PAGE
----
Anxiety. Feelings of helplessness. Social withdrawal. Anger.
Those are some “common” and “normal” reactions to coronavirus, according to a now-deleted infographic posted to Instagram by University Health Services at the University of California, Berkeley. All might sound understandable.
But then, rounding out the list, the school listed this:
“Xenophobia: fears about interacting with those who might be from Asia and guilt about these feelings.”
The backlash was widespread.
“Confused and honest very angry about this Instagram post from an official (UC Berkeley) Instagram account,” wrote user Adrienne Shih in her post, which garnered thousands of likes and retweets. “When is xenophobia ever a ‘normal reaction’?”
Shih continued, “This post is literally normalizing racism. It’s not okay.”
Dozens of other users on Twitter had similar reactions, questioning the school’s choice of language.
The university issued an apology shortly after Shih’s post, but the damage was already done.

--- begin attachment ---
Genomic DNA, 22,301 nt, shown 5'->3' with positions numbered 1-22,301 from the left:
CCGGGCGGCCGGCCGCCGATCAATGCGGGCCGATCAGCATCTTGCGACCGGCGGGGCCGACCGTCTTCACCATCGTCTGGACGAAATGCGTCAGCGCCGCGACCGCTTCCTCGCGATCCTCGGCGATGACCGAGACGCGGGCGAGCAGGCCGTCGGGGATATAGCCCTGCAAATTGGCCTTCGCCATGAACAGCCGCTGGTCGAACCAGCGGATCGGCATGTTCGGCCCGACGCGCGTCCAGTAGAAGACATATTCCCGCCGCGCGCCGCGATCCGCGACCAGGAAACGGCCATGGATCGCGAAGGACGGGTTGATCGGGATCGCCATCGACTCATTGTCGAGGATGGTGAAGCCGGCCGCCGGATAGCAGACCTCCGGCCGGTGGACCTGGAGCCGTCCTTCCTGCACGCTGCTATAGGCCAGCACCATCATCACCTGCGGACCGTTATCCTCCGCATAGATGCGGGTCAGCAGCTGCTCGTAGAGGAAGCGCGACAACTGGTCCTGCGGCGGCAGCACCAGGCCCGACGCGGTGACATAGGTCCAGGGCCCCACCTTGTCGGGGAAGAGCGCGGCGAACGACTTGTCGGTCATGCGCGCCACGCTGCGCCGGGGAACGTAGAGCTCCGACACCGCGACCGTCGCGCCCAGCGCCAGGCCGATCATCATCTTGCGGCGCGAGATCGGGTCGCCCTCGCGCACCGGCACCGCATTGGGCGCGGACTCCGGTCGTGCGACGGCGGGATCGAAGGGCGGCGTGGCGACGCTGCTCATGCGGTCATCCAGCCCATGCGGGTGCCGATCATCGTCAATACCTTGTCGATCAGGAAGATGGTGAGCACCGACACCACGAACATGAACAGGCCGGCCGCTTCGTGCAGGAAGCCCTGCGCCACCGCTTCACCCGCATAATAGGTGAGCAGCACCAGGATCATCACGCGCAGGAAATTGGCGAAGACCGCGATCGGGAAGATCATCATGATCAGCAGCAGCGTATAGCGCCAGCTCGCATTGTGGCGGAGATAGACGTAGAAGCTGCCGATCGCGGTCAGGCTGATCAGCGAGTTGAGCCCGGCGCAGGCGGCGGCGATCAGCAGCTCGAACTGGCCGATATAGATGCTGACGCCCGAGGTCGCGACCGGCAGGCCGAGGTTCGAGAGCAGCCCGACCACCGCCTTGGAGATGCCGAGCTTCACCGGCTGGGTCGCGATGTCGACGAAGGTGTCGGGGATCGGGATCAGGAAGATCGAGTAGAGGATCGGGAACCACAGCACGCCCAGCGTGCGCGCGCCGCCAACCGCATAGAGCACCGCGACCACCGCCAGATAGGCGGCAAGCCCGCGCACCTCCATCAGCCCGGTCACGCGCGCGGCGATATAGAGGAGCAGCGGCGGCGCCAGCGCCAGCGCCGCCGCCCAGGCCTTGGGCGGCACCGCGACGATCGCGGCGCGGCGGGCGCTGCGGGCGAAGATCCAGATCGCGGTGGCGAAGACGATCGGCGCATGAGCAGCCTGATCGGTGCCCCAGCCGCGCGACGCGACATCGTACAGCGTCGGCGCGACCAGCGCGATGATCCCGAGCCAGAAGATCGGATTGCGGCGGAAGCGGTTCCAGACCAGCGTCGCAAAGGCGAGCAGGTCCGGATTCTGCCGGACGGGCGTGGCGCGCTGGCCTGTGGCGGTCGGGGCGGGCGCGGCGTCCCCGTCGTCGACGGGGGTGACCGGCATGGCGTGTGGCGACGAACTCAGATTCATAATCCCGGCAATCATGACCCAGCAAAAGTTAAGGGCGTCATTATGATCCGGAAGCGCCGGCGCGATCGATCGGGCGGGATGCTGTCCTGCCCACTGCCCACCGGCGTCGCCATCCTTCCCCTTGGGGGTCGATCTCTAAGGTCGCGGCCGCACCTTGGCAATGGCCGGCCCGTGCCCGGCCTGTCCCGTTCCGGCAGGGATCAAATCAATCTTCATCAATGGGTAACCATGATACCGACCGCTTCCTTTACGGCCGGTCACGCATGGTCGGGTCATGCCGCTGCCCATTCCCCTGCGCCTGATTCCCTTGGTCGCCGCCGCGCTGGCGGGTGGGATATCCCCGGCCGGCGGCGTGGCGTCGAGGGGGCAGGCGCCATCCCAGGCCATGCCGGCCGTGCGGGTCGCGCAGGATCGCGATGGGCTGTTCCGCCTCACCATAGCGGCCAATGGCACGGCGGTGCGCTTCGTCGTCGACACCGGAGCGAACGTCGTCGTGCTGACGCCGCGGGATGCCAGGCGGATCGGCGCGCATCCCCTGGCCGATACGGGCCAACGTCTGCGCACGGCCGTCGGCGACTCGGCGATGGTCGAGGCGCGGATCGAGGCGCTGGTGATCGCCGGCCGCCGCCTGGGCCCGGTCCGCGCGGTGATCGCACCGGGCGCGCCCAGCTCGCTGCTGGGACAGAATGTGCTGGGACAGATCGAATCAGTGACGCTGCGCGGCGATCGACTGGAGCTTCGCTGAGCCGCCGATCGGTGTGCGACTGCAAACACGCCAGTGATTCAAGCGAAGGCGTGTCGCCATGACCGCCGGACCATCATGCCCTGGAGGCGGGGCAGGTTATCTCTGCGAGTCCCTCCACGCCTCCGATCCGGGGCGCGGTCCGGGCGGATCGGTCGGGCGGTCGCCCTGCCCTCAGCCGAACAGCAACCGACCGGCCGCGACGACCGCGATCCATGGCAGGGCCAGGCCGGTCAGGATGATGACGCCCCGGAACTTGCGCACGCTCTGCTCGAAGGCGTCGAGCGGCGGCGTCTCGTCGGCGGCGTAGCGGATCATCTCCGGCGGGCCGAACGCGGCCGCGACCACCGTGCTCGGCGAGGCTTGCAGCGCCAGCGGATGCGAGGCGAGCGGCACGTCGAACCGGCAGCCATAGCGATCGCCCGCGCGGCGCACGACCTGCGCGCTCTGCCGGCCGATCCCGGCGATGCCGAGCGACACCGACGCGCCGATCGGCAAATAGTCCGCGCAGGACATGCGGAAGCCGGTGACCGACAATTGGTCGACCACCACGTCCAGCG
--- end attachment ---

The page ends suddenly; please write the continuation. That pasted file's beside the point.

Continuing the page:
“We apologize for our recent post on managing anxiety around Coronavirus,” the school wrote on Thursday. “We regret any misunderstanding it may have caused and have updated the language in our materials.” The graphic has been removed.
This blunder comes amidst the further spread of coronavirus, which has infected thousands in mainland China and eight in the US. Delta and American airlines have canceled flights to the mainland.
The spread has come with increased xenophobia around the world, with one French newspaper touting a “New Yellow Peril?” as a headline, drawing backlash for its reference to an old ideology that targeted East Asians in Western countries.
People of Asian descent living in the West have already said they’ve been treated differently. One British Chinese journalist in London said a man quickly moved seats when he sat down on a bus.
Others have reported tasteless jokes online, too.
More than 30% of Berkeley’s student body is of Asian descent, according to demographics data.
CNN’s Jessie Yeung contributed to this report.